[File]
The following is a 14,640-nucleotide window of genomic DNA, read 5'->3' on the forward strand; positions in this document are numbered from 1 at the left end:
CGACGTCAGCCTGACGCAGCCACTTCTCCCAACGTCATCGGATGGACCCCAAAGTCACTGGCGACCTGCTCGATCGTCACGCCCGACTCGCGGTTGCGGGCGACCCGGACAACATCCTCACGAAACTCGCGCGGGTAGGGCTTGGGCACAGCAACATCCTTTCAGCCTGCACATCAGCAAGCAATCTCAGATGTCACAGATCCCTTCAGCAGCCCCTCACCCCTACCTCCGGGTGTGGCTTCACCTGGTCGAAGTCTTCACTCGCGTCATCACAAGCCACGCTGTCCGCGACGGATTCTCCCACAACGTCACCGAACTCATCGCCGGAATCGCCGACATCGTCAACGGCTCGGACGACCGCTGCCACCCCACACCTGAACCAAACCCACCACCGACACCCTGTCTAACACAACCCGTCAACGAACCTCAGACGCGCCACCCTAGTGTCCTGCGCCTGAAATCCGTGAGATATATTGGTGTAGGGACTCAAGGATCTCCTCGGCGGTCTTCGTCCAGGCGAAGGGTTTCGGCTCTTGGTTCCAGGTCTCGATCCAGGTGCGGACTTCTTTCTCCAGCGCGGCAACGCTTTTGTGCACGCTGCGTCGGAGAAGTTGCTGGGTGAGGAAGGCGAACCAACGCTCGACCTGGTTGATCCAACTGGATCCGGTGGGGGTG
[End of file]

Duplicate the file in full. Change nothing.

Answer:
The following is a 14,640-nucleotide window of genomic DNA, read 5'->3' on the forward strand; positions in this document are numbered from 1 at the left end:
CGACGTCAGCCTGACGCAGCCACTTCTCCCAACGTCATCGGATGGACCCCAAAGTCACTGGCGACCTGCTCGATCGTCACGCCCGACTCGCGGTTGCGGGCGACCCGGACAACATCCTCACGAAACTCGCGCGGGTAGGGCTTGGGCACAGCAACATCCTTTCAGCCTGCACATCAGCAAGCAATCTCAGATGTCACAGATCCCTTCAGCAGCCCCTCACCCCTACCTCCGGGTGTGGCTTCACCTGGTCGAAGTCTTCACTCGCGTCATCACAAGCCACGCTGTCCGCGACGGATTCTCCCACAACGTCACCGAACTCATCGCCGGAATCGCCGACATCGTCAACGGCTCGGACGACCGCTGCCACCCCACACCTGAACCAAACCCACCACCGACACCCTGTCTAACACAACCCGTCAACGAACCTCAGACGCGCCACCCTAGTGTCCTGCGCCTGAAATCCGTGAGATATATTGGTGTAGGGACTCAAGGATCTCCTCGGCGGTCTTCGTCCAGGCGAAGGGTTTCGGCTCTTGGTTCCAGGTCTCGATCCAGGTGCGGACTTCTTTCTCCAGCGCGGCAACGCTTTTGTGCACGCTGCGTCGGAGAAGTTGCTGGGTGAGGAAGGCGAACCAACGCTCGACCTGGTTGATCCAACTGGATCCGGTGGGGGTG